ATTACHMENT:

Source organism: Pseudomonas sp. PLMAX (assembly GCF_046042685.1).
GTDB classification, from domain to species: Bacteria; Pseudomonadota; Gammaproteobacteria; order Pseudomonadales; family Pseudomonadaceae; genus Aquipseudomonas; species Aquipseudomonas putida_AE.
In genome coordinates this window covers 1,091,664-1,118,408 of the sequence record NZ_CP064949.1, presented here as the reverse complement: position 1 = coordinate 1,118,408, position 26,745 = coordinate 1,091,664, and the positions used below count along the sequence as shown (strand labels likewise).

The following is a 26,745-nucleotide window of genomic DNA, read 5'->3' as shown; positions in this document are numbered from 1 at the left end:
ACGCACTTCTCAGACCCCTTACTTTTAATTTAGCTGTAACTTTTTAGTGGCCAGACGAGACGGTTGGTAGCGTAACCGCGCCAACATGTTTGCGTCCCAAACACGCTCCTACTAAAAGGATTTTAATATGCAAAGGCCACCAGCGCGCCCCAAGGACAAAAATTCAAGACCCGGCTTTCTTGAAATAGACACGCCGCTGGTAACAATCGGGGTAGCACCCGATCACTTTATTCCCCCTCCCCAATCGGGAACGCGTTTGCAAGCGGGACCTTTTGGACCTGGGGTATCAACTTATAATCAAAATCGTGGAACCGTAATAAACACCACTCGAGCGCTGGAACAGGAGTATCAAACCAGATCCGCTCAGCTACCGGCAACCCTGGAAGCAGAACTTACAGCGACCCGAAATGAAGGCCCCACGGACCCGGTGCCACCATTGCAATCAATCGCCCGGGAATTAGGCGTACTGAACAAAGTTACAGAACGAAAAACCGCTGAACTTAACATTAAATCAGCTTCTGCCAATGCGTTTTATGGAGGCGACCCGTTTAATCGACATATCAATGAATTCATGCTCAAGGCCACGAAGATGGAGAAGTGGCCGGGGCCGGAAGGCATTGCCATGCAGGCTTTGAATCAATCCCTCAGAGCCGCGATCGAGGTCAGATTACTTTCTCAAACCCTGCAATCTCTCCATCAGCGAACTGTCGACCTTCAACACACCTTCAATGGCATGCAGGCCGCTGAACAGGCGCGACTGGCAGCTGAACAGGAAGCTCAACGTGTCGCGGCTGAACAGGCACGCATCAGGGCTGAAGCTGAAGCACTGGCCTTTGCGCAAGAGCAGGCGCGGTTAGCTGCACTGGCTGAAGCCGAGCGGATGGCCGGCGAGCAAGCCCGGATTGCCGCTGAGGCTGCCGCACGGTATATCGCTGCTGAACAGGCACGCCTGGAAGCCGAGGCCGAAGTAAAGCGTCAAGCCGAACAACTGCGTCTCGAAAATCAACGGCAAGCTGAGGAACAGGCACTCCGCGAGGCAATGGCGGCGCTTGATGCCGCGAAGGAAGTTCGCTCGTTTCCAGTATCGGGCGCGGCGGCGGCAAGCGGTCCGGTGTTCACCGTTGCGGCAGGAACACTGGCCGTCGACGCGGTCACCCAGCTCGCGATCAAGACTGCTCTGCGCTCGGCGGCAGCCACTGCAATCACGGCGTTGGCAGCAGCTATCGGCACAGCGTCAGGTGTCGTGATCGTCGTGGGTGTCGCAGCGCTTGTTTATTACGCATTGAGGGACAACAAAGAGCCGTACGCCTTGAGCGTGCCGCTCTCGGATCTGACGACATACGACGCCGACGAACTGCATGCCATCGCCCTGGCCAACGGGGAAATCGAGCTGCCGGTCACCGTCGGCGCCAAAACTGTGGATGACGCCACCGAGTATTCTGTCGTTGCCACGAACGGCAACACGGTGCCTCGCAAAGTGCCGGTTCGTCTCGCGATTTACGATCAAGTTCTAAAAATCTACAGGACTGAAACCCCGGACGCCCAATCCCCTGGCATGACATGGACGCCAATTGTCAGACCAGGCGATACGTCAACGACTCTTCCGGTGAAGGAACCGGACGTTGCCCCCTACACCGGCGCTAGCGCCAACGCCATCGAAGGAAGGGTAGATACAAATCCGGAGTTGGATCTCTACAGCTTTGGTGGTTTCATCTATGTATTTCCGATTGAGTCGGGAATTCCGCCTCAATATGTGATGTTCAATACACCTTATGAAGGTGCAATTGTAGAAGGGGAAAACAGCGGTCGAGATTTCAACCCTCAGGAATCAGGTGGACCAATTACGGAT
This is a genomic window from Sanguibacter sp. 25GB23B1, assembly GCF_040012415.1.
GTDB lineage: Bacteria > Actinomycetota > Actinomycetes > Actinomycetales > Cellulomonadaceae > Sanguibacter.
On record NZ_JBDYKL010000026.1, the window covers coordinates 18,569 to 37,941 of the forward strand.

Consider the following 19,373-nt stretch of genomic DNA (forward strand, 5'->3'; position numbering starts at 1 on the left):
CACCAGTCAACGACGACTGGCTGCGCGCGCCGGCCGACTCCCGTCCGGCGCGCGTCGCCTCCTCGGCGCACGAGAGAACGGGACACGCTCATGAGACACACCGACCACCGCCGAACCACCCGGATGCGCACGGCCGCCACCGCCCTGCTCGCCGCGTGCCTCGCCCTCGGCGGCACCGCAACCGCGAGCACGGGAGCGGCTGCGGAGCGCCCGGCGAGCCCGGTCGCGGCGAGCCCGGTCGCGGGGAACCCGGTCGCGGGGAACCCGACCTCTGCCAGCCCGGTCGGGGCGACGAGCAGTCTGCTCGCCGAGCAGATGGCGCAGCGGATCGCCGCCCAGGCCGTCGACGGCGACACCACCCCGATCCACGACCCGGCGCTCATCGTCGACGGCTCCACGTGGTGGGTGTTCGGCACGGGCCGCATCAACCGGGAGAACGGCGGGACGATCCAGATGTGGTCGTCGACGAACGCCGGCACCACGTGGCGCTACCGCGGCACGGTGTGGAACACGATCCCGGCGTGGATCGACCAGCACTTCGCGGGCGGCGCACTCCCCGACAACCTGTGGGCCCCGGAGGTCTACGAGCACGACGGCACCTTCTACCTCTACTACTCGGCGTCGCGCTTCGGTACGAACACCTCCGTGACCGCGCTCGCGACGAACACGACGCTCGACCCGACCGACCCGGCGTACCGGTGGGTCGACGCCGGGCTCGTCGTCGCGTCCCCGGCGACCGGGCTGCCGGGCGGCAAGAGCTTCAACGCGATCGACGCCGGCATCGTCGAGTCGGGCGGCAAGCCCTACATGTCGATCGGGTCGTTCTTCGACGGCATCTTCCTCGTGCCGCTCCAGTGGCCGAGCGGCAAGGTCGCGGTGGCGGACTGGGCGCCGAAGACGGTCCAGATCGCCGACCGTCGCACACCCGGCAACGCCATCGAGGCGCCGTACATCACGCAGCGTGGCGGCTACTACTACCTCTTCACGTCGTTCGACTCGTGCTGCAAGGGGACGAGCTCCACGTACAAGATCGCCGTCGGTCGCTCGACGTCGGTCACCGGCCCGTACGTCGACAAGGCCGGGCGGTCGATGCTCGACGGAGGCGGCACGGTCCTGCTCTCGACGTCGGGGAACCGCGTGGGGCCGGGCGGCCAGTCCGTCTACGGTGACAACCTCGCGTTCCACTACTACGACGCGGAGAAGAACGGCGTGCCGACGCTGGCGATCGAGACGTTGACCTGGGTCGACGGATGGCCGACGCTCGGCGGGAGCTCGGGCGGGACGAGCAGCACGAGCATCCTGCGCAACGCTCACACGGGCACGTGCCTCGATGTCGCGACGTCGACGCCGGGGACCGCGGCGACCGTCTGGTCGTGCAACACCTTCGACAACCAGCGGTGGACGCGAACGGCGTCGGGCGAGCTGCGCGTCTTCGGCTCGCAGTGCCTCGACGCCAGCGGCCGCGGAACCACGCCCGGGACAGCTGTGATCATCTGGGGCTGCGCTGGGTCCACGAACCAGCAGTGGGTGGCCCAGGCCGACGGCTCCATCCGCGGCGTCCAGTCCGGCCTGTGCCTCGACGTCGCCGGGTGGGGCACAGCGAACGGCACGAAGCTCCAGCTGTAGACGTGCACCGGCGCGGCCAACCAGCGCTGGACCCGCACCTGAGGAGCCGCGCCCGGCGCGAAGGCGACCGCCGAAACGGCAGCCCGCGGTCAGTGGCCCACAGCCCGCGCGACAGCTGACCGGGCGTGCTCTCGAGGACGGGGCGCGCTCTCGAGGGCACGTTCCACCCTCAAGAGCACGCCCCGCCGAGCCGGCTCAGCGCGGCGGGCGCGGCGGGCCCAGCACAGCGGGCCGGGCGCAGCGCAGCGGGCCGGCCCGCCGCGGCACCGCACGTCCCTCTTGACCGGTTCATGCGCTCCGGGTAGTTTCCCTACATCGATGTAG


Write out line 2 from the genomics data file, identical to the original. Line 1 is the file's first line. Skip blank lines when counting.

GTDB classification, from domain to species: Bacteria; Pseudomonadota; Gammaproteobacteria; order Pseudomonadales; family Pseudomonadaceae; genus Aquipseudomonas; species Aquipseudomonas putida_AE.